An Ode To Romance Novels by Karen Alley
By Karen M. Alley
I love romance novels. There, I’ve said it. Out loud. Well, in writing at least, which is even more permanent.
Romance novels are a guilty pleasure I’ve had since my college days. As an English major, my school year was filled with reading Chaucer, Shakespeare, Hawthorne, Milton, Poe, Hemingway … the list goes on, but you get the picture – heavy-hitting literature. So during the summer months my brain needed
a break. But for me, an avid reader since before kindergarten, that didn’t mean a break from books.
At the time I was working summers as a floating teller for the local bank, and right across from one of the branches was a used book store. I became a regular in that place, buying a stack of romance novels and turning them back in for more at least twice a week. My stack was filled with the classic Harlequins, but I read plenty of Jude Deveraux, LaVyrle Spencer and Judith McNaught and others. Basically whatever I could get my hands on.
My love for romances didn’t end when I graduated from college. As a single working girl, I found myself drawn to the stories of independent-minded heroines, charming leading men with a slightly dangerous side who swept them off their feet, and of course, the steamy love scenes where it seemed like everything was right in the world for this one wonderful couple.
Even now, as a happily married housewife, I find myself dipping into the romances once in a while. And just like the advice columnists say, it’s not a bad way to spice up your love life.
So why am I so ashamed to admit to my friends that I read romance novels? Romance novels are like many other types of genre fiction, such as
mysteries or westerns, which typically follow a similar plot line in each story. And of course, there’s the assumption that it’s not great writing in these books either. But you don’t see people ducking their head in shame when they admit they read mysteries.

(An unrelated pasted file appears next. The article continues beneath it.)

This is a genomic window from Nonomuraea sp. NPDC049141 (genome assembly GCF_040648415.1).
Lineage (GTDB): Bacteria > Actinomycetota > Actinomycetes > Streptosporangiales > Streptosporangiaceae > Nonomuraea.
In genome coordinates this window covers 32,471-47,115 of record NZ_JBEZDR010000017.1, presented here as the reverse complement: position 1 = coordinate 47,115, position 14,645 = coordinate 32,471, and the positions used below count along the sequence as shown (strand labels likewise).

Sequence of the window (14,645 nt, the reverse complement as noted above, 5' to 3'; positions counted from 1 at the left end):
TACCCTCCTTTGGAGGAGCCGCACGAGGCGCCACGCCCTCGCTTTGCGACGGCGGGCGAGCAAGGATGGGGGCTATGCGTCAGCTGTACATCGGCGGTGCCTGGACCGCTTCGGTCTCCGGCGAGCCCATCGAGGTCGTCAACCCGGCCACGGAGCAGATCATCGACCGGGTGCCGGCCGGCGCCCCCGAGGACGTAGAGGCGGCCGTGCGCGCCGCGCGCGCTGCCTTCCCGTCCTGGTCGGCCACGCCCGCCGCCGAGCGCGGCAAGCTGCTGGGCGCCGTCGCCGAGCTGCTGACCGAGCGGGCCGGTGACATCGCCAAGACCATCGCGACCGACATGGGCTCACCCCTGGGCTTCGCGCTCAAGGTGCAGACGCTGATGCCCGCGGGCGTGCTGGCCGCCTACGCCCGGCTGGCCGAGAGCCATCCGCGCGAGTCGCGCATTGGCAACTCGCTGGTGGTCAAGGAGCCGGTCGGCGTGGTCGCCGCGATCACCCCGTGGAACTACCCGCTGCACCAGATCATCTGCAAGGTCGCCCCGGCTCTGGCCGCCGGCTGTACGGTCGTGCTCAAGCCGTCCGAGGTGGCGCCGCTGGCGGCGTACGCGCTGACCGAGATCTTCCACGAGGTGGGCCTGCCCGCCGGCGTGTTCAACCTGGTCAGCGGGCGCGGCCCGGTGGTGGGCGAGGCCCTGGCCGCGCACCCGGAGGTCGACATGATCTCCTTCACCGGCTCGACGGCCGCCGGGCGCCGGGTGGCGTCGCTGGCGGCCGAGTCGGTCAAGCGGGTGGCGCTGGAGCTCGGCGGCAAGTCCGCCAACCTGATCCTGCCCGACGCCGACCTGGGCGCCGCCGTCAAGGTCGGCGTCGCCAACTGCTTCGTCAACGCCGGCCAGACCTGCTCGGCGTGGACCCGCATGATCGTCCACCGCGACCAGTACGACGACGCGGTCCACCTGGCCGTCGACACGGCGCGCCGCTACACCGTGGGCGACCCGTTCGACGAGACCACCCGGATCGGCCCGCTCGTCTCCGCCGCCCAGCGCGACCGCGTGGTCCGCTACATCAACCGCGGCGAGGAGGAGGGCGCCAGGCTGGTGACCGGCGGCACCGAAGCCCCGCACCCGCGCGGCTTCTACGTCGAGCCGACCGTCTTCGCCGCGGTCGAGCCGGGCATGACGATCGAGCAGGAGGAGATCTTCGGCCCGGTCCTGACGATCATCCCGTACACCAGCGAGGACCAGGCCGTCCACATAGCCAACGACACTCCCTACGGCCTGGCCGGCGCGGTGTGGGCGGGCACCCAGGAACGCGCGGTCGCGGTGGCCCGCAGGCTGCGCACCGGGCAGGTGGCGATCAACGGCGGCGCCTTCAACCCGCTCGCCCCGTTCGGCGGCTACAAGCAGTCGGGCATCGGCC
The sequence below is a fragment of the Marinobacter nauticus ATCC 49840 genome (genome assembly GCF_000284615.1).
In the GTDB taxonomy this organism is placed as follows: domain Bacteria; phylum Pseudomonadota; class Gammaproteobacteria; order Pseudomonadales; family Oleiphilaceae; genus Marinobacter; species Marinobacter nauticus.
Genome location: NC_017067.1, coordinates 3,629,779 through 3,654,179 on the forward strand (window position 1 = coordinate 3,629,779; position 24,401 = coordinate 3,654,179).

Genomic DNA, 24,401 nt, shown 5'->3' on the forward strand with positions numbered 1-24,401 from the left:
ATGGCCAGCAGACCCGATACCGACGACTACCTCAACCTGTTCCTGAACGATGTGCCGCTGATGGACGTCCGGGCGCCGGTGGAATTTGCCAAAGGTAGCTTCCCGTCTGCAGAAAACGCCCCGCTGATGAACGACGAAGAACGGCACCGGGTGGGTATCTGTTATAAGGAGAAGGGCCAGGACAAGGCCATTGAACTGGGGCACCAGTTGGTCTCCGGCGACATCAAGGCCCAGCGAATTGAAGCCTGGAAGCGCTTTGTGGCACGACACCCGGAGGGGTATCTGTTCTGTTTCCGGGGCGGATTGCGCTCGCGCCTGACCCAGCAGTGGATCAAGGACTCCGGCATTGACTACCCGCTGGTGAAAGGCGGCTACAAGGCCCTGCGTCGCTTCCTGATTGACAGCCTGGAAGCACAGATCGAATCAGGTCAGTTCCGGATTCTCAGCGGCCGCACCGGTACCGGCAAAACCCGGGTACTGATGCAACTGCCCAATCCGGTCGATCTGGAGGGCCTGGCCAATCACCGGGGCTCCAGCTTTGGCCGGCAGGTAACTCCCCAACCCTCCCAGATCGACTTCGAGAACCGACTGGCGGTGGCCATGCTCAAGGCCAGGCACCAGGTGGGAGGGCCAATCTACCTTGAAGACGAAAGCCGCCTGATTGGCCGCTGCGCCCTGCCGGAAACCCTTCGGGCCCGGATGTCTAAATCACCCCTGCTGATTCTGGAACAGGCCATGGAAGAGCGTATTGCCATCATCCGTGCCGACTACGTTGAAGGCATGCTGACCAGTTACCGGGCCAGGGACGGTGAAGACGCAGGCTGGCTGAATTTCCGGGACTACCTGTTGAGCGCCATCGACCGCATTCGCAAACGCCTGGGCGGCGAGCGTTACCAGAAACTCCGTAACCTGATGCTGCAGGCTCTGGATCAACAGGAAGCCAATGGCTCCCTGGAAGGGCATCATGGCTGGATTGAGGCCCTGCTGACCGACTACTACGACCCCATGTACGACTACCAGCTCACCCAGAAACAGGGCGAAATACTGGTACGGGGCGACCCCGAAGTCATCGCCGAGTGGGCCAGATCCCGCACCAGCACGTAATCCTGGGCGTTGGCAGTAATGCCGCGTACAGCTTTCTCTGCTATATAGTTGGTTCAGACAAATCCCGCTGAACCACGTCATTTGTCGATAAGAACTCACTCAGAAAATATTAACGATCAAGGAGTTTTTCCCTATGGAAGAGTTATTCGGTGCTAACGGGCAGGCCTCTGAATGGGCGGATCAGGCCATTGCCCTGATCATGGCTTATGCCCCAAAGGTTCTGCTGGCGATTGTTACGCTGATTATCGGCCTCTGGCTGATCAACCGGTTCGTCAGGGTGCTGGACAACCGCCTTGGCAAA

Honestly, I think it’s the sex. You can choose, by which author you read or even the publishing house, whether you have a simple, PG-rated romance
novel or one that borders on soft porn. And maybe the more extreme novels have given the entire genre a bad reputation. But I’m here to say that romance novels have a lot more to offer than just an outlet for a little passion.
Reading is reading. Whether you’re reading Hemingway or a Harlequin, you’re using your brain to read the words and using your imagination to create pictures in your head of these characters and their lives. You can even learn from some of the simplest writing. It might not be like reading a history book, but reading some historical fiction of the romance genre did its part to help me understand the class structure in 19th-century England. And those independent-minded heroines? If it’s a book set in modern times, they usually all have jobs of some sort, so you learn about that career choice while following their progress on their way to a lover.
One might say that romance novels do nothing but encourage the fairy tale dream in girls, alluding to a happily-ever-after life once you
fall in love because these books don’t follow the couples on to the struggles of marriage, kids and real life. That’s true. Leave that up to Joan Didion and Anne Tyler. There are plenty of great novels written about the hardships that come with marriage. For me, the great escape is picking up a Harlequin and immersing myself in a fairy tale world for a few hours. It’s pure, unadulterated fun.
Karen M. Alley is a freelance writer and editor, with a special love for editing romance novels, as they are her guilty pleasure.
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